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Why Does Planning Permission Lead To Such Passionate Opinions?
In recent weeks, we've seen some extremely passionate activist groups taking on the courts in an attempt to influence planning permission decisions.
Lydd and Manston airport have both been in the news, as one is expanded despite environmental objections and the other is closed, possibly in order to carry out a change of use to residential property.
Both have been hugely controversial, and rhetoric on both sides has been incredibly heated. Allegations of corruption and creative accounting have flown, while one side of the argument looks very much as though they have used fake accounts to make their position appear more popular than it is.
Lakenham Cricket Pavilion To Close
Now, with the closing of Lakenham Cricket Pavilion, Stephen Fry has stepped in to label the situation 'sacrilege'.
Why that choice of words?
It's a very specific choice, not necessarily the natural choice of words for a self-professed atheist such as Mr. Fry.
Sacrilege implies a religious aspect to the building being altered, and although there is something very church-like about empty echoing buildings it seems to be more likely that there's something about architecture and buildings in general which inspire a sense of the religious.
Buildings form a huge, seemingly immovable part of our lives that will last for years. A change to a building is a big shock, and a big change, the natural response to this being caution.
When they are destroyed or altered, a part of the community is also destroyed or altered. In the case of Lakenham Sports & Leisure Centre, there are two kinds of community being damaged. Of course, the social aspect of the sports teams is no longer available for locals, but in addition a particular idea of England's history and the community which that sense of belonging creates is gone for people like Stephen Fry. A building may also take a lot of jobs with it when it goes, as was the case with Manston Airport.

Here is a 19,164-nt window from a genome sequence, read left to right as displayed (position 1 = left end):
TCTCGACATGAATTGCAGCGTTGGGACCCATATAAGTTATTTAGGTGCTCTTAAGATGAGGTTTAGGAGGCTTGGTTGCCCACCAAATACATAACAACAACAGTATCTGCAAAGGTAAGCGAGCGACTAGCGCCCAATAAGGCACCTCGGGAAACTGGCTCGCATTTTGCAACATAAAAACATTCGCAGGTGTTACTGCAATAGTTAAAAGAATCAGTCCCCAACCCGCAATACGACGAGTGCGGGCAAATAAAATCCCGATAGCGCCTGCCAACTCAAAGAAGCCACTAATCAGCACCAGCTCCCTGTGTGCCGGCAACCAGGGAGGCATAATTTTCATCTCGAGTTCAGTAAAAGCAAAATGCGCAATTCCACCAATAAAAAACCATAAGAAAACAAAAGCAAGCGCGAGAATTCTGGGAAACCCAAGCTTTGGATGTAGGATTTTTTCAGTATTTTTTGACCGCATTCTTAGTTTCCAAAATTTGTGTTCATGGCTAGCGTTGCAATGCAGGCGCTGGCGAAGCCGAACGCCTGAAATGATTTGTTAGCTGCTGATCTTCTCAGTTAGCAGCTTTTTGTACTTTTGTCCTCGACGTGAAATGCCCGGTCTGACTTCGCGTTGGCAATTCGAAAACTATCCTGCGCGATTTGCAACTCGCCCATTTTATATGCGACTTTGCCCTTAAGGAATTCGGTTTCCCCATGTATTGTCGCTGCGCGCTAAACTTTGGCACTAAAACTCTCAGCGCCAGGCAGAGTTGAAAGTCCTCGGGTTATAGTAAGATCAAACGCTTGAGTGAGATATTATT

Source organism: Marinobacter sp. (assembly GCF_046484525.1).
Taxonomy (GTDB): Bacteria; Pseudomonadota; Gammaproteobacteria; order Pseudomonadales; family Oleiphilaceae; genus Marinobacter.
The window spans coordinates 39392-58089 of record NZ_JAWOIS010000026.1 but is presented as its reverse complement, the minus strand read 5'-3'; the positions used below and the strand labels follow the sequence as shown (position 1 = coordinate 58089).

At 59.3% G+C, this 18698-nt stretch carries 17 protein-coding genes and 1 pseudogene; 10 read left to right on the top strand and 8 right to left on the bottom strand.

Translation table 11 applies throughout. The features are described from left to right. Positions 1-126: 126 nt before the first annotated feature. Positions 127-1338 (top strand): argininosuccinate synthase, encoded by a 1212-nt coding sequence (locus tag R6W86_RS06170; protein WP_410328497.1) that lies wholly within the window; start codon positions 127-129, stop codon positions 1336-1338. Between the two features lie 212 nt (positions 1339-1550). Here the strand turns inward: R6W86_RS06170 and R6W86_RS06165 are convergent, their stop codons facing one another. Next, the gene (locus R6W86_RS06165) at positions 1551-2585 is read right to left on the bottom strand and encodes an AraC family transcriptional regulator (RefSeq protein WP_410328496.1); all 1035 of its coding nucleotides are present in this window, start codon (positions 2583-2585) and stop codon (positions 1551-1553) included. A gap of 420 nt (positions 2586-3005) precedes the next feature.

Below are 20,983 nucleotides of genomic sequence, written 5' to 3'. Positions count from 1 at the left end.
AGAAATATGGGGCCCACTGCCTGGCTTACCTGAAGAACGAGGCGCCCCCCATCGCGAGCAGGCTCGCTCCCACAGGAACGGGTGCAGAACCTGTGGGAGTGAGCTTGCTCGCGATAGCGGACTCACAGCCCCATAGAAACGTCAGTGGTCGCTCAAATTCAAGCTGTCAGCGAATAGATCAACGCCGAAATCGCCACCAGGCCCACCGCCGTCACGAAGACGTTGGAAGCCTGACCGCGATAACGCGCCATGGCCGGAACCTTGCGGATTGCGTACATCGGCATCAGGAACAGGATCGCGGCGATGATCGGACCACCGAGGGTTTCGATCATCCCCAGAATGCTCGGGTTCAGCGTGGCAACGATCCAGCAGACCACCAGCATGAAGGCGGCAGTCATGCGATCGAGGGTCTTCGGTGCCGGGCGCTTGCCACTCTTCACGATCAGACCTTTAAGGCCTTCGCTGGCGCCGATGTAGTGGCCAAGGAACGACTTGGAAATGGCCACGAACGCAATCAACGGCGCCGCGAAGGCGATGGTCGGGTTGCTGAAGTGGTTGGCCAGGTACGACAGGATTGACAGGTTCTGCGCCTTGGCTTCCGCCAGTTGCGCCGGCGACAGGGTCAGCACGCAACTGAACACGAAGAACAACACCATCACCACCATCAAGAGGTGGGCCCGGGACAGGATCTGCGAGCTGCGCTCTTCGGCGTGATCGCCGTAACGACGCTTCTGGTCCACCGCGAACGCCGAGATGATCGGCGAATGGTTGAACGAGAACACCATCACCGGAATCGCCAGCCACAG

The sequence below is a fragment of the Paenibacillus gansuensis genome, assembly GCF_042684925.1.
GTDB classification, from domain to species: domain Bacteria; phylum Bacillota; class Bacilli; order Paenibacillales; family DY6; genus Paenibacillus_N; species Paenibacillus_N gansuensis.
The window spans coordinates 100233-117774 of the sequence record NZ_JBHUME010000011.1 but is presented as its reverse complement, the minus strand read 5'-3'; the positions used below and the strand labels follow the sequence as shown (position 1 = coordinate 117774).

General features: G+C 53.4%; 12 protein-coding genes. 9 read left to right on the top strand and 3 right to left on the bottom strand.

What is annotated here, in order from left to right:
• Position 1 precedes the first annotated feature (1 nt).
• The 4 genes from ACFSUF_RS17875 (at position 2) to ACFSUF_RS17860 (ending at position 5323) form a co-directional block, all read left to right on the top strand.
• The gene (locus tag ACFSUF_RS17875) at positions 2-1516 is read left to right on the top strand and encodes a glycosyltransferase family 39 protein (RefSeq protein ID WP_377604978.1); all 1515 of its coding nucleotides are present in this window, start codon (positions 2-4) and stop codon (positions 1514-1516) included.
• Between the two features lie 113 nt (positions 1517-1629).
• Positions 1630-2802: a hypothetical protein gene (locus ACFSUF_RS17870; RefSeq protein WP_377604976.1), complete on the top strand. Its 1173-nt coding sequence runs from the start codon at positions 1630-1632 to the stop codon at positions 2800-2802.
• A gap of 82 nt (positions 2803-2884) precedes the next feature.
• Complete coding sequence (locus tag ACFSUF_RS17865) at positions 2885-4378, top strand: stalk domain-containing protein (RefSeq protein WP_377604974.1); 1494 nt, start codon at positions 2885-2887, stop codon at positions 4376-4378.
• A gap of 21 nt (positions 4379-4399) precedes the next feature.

This sense of community is often important to religious groups, and helps explain why the feeling of hurt Mr. Fry experienced seemed in some way to be spiritual.
All this discussion of words and feelings ignores something rather obvious, which is that planning law often has substantial impacts on the area.
There is a very good reason that each area has a substantially different local development framework, and that local authorities think so hard and argue so long about planning permission.
Manston and Lydd will both have immediate, direct impacts on the economies and day-to-day lives of the people of their nearby towns. Lakenham Sports & Leisure Centre's repurposing, meanwhile, marks the permanent disappearance of a particular way of life in that area.
Ideally, these planning decisions are carefully considered, taking lots of geographical, political and economic information into account before anything can be done.
To people on the outside, some of these issues can feel small or far away. It doesn't help that a lot of planning law focuses on very small aspects of very specific legal guidance and conflicts between special interest groups.
This is really frustrating to people who live close to proposed changes, as planning permission being granted or denied could alter their lives substantially and forever.
In order to get their point across, and emphasise how serious the situation is, activists targeting planning permission have to be really loud and passionate just to get people to sit up and listen.
What Buildings Do You Care About?
Are there any local buildings close to you that you'd be devastated to say goodbye to? Would you go so far as to call their destruction sacrilege?
Let us know on Twitter @planning_lawyer!